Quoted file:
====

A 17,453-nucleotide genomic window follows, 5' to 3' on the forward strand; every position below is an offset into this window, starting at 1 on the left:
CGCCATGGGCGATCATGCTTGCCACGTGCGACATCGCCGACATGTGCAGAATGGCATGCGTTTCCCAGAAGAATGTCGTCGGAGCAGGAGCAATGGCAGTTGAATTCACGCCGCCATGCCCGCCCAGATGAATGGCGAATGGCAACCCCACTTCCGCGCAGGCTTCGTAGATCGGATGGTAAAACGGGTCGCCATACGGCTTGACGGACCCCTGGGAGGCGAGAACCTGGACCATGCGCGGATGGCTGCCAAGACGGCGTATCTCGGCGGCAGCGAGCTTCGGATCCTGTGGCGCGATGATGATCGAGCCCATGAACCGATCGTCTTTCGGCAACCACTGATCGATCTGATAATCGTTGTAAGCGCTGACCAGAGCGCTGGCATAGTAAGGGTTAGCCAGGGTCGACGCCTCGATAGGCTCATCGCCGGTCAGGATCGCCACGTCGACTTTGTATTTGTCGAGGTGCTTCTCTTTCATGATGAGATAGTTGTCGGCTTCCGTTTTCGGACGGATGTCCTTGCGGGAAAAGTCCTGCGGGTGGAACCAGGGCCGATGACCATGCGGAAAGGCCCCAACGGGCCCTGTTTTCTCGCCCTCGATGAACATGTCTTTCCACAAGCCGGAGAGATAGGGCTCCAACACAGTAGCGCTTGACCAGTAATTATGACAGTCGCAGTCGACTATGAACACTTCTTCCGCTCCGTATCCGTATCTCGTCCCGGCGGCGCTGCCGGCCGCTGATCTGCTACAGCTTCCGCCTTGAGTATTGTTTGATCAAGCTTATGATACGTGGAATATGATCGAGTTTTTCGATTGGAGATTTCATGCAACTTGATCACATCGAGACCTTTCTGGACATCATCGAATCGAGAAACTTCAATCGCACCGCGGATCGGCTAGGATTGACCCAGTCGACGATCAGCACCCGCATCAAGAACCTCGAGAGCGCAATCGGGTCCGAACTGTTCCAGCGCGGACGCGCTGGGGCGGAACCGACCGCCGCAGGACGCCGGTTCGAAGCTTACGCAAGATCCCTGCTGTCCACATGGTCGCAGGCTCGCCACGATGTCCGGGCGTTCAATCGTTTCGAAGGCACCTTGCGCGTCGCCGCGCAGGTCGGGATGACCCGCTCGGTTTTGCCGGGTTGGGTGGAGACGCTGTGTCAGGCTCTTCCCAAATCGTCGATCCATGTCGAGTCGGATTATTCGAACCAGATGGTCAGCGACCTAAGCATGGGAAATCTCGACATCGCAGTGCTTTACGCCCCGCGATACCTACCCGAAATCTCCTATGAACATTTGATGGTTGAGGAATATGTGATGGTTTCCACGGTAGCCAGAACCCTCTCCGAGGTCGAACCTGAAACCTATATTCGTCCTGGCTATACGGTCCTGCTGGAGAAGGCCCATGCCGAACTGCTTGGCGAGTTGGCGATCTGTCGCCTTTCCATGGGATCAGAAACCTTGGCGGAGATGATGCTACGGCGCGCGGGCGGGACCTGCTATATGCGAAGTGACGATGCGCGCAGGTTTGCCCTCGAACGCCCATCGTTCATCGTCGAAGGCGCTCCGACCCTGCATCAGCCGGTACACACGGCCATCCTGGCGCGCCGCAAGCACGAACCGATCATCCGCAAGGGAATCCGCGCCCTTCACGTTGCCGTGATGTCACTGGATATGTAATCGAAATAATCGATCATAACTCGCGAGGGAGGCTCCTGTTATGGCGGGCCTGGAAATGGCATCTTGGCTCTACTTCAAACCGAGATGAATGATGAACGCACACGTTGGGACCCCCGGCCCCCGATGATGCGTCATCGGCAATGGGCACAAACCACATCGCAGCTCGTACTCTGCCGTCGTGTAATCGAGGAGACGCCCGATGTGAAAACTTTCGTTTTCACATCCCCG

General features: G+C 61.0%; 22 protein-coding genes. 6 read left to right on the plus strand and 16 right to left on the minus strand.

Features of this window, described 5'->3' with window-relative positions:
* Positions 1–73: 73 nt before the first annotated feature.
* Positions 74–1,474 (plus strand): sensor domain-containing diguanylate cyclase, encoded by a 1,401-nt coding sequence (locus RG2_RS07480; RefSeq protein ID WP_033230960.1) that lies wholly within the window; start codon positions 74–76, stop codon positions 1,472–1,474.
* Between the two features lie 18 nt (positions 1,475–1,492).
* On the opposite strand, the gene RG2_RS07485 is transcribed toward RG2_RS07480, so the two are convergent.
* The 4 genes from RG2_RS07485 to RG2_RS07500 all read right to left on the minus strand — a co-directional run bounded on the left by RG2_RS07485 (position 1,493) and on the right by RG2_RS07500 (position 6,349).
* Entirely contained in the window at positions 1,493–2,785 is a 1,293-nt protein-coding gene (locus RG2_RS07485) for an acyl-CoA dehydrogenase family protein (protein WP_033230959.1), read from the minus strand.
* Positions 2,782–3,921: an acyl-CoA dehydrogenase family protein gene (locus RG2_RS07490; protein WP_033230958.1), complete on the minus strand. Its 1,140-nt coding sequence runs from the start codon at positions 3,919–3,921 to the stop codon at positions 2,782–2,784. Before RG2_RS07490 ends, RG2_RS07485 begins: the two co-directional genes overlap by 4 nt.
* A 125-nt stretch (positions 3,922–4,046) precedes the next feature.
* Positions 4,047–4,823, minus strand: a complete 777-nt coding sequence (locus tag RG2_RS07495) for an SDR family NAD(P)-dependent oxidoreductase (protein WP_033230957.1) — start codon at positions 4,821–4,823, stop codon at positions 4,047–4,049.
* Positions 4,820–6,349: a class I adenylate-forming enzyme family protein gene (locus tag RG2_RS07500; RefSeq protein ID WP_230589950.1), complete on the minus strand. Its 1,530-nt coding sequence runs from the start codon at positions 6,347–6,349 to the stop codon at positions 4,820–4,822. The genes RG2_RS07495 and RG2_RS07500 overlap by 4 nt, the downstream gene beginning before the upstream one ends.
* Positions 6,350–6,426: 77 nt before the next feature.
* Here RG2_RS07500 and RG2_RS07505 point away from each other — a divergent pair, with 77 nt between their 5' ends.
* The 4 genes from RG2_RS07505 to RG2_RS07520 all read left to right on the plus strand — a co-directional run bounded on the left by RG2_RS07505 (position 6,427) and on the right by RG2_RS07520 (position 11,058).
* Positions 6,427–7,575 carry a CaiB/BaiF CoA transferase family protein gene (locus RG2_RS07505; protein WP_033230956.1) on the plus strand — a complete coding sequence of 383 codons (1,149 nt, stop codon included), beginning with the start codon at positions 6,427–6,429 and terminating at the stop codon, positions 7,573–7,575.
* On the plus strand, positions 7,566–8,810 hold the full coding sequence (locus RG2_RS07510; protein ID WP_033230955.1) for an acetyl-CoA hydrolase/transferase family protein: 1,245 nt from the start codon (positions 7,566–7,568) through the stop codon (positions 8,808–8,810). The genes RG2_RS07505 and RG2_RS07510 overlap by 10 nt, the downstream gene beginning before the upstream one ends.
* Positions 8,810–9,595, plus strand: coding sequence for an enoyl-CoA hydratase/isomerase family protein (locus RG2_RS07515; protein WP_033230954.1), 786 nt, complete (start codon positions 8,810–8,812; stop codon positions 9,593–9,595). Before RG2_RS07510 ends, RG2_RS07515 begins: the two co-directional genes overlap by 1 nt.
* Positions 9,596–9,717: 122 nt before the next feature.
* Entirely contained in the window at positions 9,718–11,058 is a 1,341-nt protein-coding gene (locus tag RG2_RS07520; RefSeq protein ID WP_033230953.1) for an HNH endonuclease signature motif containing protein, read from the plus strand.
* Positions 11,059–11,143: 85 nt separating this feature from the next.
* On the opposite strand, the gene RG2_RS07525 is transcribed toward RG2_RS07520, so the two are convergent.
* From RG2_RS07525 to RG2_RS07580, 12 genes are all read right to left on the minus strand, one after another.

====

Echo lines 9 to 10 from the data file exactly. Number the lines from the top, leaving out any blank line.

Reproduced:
* The 4 genes from RG2_RS07485 to RG2_RS07500 all read right to left on the minus strand — a co-directional run bounded on the left by RG2_RS07485 (position 1,493) and on the right by RG2_RS07500 (position 6,349).
* Entirely contained in the window at positions 1,493–2,785 is a 1,293-nt protein-coding gene (locus RG2_RS07485) for an acyl-CoA dehydrogenase family protein (protein WP_033230959.1), read from the minus strand.